By Barry Parker (gCaptain) –
After leaning into a surging tanker market and selling off his fleet at, or near, its peak, what should is a shipowner to do?
That knotty question was the subject of the keynote speech by Bob Burke, the driving force behind Ridgebury Tankers, at the HACC NACC conference, held this week in midtown New York. Ridgebury emerged after Burke’s tenure in maritime finance, which included stints at Irving Trust and GE Capital before striking out on his own in the late 1990s. He found great success in managing institutional money, using it to purchase and finance second-hand tankers at opportune times. The more challenging task was cashing out when cash flows and asset values were high. Burke’s remarks, before a packed lunchtime crowd in between the informative panel discussions, was a nice break from the conference’s standing-room-only deep dives into its major topics.
The annual conference, organized by the city’s Hellenic American and Norwegian American Chambers of Commerce (HACC NACC), is now in its 30th year. It always delivers an exceptional event looking at the maritime markets, but now also the geopolitics that have steadily moved into the foreground. Attendees heard different views on the commercial and technical challenges facing an industry trying to find its way through a sea of green, and also gained perspectives on shipping’s problems as it tries to navigate through, or around, the dangers of missile and drone attacks.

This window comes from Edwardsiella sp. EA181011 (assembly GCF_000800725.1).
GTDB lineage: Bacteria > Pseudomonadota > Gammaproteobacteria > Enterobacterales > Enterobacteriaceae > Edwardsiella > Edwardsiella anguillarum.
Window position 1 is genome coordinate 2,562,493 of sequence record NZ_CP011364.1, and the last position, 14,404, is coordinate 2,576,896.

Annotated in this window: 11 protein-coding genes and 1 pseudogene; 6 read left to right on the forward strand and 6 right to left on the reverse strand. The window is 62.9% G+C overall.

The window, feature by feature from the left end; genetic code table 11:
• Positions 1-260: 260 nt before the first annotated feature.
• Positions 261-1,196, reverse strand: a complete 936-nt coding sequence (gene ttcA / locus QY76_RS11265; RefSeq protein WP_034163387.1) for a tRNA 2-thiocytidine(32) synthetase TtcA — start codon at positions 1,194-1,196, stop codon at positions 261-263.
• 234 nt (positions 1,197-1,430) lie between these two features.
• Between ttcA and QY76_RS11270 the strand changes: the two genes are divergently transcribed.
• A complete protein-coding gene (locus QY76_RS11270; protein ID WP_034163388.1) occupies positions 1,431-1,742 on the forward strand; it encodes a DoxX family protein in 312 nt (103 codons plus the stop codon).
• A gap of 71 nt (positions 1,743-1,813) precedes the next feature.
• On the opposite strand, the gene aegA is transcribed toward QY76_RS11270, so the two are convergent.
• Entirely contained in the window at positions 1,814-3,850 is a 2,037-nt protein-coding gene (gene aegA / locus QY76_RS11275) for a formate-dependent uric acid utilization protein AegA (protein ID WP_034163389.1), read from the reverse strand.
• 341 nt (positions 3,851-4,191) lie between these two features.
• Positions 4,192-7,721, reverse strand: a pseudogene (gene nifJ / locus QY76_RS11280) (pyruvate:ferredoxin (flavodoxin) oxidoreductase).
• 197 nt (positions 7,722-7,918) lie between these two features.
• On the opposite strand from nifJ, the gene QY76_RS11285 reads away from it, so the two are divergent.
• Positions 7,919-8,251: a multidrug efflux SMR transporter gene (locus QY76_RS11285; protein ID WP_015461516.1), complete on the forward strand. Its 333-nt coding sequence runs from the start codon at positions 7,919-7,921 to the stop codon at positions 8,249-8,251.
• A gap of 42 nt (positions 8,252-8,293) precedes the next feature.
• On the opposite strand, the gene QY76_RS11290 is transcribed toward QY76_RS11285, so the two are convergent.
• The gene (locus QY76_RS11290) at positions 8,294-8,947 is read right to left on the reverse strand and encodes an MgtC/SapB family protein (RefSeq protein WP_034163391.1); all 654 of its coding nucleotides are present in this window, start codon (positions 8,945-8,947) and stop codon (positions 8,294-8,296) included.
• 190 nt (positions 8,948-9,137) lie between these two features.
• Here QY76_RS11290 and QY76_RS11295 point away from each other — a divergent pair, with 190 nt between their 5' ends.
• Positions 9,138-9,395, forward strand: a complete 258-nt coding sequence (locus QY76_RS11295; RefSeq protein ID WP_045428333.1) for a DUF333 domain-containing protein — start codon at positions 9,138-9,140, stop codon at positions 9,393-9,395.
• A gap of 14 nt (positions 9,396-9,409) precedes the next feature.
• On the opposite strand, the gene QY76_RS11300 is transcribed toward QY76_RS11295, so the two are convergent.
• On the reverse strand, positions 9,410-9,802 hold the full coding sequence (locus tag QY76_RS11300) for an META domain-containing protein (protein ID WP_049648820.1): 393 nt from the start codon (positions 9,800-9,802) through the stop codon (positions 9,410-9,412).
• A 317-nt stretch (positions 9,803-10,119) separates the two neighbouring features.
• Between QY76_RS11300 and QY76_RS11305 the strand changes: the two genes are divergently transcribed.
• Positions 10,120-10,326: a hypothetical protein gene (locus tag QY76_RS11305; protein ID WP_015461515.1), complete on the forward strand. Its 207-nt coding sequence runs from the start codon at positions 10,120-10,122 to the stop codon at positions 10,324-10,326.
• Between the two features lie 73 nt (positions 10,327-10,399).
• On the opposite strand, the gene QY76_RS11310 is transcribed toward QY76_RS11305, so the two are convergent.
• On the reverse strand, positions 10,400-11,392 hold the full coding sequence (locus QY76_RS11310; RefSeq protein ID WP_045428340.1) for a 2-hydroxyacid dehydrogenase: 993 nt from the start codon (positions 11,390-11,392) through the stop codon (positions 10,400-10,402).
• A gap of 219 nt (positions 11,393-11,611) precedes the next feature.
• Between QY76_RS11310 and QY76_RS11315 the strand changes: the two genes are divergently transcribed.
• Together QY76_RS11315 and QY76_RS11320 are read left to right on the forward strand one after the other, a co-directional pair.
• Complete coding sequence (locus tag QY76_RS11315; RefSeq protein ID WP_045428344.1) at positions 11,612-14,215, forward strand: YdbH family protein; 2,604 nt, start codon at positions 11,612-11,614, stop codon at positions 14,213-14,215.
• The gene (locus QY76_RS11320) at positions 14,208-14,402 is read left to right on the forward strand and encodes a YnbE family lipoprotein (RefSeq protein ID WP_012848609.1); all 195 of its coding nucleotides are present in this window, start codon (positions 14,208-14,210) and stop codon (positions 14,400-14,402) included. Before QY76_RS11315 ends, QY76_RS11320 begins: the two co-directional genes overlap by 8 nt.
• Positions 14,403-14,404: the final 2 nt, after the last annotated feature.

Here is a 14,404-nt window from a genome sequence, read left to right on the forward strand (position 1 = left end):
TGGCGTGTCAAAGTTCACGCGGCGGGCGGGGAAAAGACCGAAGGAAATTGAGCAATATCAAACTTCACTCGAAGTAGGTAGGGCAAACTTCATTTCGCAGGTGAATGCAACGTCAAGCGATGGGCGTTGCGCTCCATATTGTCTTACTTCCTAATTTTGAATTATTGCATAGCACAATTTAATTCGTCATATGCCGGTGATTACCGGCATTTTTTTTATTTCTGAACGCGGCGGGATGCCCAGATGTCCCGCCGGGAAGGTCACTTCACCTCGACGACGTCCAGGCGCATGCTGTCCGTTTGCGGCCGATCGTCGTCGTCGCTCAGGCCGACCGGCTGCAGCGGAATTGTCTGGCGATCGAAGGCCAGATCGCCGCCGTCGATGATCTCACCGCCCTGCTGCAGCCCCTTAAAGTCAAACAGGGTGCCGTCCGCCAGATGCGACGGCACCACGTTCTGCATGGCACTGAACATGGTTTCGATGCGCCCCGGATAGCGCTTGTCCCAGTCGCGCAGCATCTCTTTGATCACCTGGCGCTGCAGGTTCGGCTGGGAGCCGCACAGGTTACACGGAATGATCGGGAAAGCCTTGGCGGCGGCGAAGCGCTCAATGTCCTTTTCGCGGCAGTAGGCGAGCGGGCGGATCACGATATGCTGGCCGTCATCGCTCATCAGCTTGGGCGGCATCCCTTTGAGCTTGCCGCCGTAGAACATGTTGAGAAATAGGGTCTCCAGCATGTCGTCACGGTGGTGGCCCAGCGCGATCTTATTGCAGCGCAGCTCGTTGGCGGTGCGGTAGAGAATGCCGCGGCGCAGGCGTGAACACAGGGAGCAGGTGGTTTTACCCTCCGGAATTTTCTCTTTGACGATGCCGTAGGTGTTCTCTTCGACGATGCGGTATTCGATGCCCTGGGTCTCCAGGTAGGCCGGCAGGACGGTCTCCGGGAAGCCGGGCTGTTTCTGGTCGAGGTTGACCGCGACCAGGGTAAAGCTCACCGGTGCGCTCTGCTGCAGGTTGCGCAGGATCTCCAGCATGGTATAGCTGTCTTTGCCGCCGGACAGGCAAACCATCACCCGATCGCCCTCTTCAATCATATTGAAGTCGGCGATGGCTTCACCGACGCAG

“With all the Ridgebury ships gone, I have to make some decisions,” he began. “I haven’t decided if I go on standby, or find some new pursuits- maybe it’s a fork in the road,” he pondered. Quoting the rock band The Clash, he asked, rhetorically, “Should I stay or do I go?”
After noting the shipping industry’s occasional feasts (such as the “present euphoria” in tankers) and mostly famines, and the industry’s terrible public image, he wondered aloud, “Why haven’t we all gravitated towards something more respectable?” Tech and banking were some of the choices he mentioned.
Ultimately, it comes down to the people and the international aspects, he opined, noting that “they are combined- you can’t have one without the other.“ He added that “the camaraderie, the banter, the characters,” along with “the lifelong friendships across continents, cultures and religions,” including during times of wars, panics and pandemics, and the ability to gain perspectives from across the globe “from people that we know personally, on a daily basis,” were powerful attractions that held a powerful grasp on industry participants.
“Having a front row seat on world events- every day” was the vantage point offered to men and women in the business, he said. “We live international lives; we get our news from people that we know.”
“In our wildest dreams, we could not have anticipated the experiences that this industry has provided us with,” he said towards the end of his remarks. “So, I think I am going to stay in shipping, where else am I going to go?”
“I’ll stay here, in this little understood but highly exciting shipping industry,” he concluded.
Weekly Insights from the Helm
Dive into a sea of information with our meticulously curated weekly “Dispatch” email. It’s more than just a newsletter; it’s your personal maritime briefing.